The Great Email Debate Topic #2 – Single Opt-In or Double Opt-In

Be sure to vote on the next best practice: single opt-in or double. Every vote counts so tell your colleagues!

2 thoughts on “The Great Email Debate Topic #2 – Single Opt-In or Double Opt-In

  1. I think that Stephanie makes a great point at the end; instead of polling "tastes great" v. "less filling" why not poll to see which methods work best by industry. Publishing is different from retail is different from subscription is different from….

    And there’s something to be said for experience level, too.

    If we were to apply the "Gladwell 10,000 hour rule" as described by Alex Madison and Lisa Harmon (https://www.mediapost.com/publications/?fa=Articles.showArticle&art_aid=101416), is the opinion coming from 200, 2,000, or 20,000 hours of experience and from what verticle.

  2. There has been quite a healthy discussion since the Email Evolution Conference of "best," but I believe there is no universal best practice for a email permission standard. Sometimes single opt in is the best practice. Sometimes, double opt in is the best. The only universal answer is that it depends on your business, your brand and your relationship with subscrcibers.

    Certainly, I believe all marketers should gain permission. Yet, many retailers have low complaints and high response using an invisible opt out at checkout. They just add everyone who purchases to the file, and sometimes don’t even mention it except in the fine print. Even a pre-checked box would be a higher standard! And yet, that level of permission seems to work for many retailers.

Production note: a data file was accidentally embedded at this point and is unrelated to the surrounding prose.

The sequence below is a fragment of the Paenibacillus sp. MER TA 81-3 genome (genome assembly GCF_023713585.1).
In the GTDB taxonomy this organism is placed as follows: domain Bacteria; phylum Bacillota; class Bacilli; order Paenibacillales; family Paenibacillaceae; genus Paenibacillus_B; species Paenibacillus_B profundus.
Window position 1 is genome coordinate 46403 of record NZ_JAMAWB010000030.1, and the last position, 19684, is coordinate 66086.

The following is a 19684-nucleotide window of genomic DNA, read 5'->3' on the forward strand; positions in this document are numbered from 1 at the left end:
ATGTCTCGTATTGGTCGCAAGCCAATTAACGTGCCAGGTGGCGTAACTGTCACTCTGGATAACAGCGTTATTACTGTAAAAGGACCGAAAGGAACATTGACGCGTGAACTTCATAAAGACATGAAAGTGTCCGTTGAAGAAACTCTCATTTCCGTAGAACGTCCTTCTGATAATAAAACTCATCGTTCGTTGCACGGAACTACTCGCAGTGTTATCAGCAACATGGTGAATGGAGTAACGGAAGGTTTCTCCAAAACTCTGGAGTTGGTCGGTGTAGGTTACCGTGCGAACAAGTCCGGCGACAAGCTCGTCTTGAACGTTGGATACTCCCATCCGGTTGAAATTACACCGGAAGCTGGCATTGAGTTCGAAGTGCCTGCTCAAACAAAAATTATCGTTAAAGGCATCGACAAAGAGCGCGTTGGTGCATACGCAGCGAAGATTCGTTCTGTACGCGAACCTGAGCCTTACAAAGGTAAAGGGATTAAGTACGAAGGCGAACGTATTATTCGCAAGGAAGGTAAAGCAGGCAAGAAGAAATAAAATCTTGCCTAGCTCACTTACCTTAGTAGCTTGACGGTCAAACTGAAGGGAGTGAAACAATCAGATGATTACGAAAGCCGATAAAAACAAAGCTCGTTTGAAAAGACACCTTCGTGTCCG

Laura Atkins of Word to the Wise points out in her blog that double opt in is also quite familiar to subscribers – many social networks use double opt in and have huge files. Read her post here:
    https://blog.wordtothewise.com/2009/03/the-great-debate/

    I believe the "best practice" when it comes to permission is to not stop at permission. The entire subscriber experience (from content to contact strategy) is what optimizes response, increases engagement and keeps complaints at a minimum. No permission standard will protect you from high complaints and low response if your content is irrelevant or you send too frequently.

    I think a better way to ask this poll question is to let it reflect what permission practice works best for those members who voted. If we saw that data by industry it might actually be more helpful for others to benchmark.

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